It is often very difficult to determine the cause of a whale stranding, however, there are several plausible explanations for at least some of the whale strandings that occur:
- Faulty navigation: many of the whales that are found stranded normally live in the open ocean and are not experienced at navigating in the shallower waters of the coastline. Ocean-dwelling whales often use sonar to navigate but they may receive confusing signals near the coastline, especially if they encounter gently sloping beaches. There is also some evidence that naval sonar may also interfere with whale navigation.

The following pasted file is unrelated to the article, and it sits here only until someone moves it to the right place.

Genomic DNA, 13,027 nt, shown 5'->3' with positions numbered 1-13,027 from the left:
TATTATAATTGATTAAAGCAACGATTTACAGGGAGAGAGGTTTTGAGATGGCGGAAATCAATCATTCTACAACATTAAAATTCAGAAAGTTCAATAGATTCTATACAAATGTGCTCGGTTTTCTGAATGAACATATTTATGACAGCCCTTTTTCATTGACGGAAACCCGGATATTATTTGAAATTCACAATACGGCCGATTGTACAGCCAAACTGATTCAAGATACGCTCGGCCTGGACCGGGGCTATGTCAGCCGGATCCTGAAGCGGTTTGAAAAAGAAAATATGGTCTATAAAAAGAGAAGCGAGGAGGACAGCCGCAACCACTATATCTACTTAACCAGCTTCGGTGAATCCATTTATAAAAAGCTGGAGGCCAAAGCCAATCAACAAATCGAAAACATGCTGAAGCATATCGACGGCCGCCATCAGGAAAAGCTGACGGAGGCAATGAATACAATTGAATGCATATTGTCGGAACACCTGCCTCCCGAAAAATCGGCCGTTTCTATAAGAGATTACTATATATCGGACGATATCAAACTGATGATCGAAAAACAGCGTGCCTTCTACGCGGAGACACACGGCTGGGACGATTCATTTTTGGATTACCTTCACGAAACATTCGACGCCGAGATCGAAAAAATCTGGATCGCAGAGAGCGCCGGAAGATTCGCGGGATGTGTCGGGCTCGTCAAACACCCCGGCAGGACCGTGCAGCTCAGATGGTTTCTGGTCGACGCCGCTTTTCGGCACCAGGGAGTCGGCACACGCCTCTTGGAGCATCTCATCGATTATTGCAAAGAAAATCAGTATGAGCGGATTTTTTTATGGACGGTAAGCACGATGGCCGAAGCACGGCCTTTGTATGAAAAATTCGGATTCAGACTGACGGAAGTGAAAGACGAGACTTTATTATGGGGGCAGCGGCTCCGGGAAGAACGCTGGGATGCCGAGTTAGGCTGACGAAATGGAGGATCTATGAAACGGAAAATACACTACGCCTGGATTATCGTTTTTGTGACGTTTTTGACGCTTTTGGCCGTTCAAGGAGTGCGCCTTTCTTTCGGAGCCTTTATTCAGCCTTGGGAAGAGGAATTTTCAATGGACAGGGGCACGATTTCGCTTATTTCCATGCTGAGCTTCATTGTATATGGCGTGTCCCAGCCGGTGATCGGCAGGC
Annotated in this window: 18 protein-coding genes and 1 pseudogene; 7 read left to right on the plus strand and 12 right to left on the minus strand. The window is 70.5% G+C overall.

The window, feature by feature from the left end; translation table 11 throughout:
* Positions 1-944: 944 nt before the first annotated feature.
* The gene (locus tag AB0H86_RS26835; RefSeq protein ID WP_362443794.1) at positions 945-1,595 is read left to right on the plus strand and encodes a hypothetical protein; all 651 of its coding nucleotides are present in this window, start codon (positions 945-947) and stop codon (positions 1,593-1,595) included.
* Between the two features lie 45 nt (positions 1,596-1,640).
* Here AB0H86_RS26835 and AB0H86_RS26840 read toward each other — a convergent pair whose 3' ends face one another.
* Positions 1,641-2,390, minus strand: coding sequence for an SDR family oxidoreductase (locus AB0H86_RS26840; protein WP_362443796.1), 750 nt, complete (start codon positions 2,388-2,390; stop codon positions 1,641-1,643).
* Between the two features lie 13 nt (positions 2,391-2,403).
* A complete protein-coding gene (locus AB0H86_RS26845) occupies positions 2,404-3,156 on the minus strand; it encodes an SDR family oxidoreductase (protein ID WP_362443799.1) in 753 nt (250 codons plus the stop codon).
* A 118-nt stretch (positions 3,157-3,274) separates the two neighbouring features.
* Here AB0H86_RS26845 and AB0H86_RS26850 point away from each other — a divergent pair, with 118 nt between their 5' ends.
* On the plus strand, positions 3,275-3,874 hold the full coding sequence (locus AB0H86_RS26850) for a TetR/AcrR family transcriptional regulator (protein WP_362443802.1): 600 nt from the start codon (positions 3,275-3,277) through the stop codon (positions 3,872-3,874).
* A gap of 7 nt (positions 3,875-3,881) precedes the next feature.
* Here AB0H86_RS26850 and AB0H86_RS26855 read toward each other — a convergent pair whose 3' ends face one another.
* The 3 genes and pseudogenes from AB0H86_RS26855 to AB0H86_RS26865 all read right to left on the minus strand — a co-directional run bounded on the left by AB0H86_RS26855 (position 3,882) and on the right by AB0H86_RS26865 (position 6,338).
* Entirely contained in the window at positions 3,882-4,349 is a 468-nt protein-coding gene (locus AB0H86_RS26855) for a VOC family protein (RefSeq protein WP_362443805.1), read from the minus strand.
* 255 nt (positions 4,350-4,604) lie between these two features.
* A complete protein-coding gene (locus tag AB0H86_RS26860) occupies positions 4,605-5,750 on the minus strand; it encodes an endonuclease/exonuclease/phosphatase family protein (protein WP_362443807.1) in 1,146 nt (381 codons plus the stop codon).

- Disease: many stranded whales have been found to be suffering from severe or terminal disease.
- Pursuit of prey: whales that pursue their prey close to the shoreline may become trapped in shallow waters by receding tides.
- Assisting other animals in the group: many whale species live in complex social groups. It is thought that some mass strandings occur when one member of the group has become stranded and the others have responded to its distress signals.